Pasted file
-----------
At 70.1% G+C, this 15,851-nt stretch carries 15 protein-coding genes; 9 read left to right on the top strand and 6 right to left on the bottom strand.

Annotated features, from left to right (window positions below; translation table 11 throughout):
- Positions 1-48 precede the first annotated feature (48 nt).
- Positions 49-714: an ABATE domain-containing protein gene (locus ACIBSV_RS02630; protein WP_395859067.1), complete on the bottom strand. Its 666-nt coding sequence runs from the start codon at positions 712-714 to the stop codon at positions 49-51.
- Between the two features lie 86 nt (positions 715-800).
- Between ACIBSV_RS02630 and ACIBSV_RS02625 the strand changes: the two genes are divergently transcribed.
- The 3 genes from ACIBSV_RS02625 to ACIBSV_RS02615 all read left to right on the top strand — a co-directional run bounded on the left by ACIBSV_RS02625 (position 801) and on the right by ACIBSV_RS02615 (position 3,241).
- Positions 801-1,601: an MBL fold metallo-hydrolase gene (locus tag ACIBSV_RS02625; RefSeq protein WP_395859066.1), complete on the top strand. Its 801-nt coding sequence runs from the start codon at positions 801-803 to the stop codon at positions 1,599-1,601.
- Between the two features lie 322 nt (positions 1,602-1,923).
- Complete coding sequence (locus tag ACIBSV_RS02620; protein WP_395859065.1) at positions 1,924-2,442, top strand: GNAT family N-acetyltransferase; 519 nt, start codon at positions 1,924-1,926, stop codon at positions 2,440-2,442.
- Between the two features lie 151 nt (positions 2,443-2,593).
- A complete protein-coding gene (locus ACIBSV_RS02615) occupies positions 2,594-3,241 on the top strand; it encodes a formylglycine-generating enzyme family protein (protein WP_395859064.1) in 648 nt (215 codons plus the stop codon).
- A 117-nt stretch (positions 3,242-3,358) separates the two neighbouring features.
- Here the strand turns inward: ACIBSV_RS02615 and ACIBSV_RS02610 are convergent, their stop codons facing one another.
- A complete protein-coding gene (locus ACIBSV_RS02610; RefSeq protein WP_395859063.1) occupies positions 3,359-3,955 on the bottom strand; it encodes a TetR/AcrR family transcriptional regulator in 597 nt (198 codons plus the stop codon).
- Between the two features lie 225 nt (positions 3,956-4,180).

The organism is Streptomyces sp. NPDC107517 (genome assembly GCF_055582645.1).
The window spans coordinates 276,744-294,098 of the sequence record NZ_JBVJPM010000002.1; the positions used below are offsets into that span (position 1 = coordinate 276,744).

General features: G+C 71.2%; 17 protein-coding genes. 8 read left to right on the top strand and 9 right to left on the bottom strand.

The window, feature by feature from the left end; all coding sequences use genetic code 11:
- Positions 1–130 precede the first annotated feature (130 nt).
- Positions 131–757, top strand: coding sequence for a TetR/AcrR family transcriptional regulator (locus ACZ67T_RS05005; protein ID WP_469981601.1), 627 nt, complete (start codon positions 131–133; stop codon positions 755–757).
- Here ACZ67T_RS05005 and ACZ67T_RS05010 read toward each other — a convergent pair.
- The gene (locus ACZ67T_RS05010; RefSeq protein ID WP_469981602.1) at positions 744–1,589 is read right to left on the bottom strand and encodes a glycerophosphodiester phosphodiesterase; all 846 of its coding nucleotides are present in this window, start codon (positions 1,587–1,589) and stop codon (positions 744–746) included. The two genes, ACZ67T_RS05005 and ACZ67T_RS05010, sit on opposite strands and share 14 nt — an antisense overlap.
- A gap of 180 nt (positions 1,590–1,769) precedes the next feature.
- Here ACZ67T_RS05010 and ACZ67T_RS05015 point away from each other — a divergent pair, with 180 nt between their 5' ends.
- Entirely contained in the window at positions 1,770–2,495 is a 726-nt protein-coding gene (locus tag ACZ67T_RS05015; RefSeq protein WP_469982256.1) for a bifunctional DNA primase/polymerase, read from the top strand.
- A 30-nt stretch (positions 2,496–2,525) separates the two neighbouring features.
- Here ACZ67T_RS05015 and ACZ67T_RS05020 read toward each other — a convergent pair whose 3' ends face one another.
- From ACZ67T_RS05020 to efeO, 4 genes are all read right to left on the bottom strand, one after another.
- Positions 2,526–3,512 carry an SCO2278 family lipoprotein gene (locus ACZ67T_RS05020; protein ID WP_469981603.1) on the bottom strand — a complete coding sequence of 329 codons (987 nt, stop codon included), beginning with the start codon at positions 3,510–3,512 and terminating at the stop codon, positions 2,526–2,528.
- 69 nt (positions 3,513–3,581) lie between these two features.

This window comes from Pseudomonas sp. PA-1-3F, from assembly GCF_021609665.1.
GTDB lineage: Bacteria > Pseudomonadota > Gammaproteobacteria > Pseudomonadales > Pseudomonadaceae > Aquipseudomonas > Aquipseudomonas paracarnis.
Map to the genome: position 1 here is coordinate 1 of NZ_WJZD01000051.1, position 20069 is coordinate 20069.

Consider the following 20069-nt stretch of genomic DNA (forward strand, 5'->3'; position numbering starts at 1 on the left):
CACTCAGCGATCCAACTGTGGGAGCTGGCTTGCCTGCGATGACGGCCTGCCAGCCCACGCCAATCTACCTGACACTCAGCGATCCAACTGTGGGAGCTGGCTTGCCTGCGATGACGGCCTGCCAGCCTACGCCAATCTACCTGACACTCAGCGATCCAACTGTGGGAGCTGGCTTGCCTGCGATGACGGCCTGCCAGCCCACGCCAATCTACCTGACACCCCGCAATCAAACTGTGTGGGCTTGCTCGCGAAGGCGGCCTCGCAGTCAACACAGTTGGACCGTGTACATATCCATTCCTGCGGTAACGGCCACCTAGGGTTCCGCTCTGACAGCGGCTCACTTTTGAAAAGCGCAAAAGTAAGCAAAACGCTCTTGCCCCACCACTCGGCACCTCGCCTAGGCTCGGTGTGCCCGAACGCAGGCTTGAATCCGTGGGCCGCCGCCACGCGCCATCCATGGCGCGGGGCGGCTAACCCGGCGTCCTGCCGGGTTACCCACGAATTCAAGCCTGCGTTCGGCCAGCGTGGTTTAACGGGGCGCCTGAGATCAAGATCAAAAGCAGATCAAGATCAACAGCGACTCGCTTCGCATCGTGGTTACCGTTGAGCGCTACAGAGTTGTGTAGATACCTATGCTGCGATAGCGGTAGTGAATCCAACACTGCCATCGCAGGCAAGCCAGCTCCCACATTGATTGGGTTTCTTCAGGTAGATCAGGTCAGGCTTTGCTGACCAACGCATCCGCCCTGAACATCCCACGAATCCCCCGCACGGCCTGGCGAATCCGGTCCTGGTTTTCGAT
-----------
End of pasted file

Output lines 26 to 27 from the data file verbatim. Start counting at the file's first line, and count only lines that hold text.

- Here ACZ67T_RS05010 and ACZ67T_RS05015 point away from each other — a divergent pair, with 180 nt between their 5' ends.
- Entirely contained in the window at positions 1,770–2,495 is a 726-nt protein-coding gene (locus tag ACZ67T_RS05015; RefSeq protein WP_469982256.1) for a bifunctional DNA primase/polymerase, read from the top strand.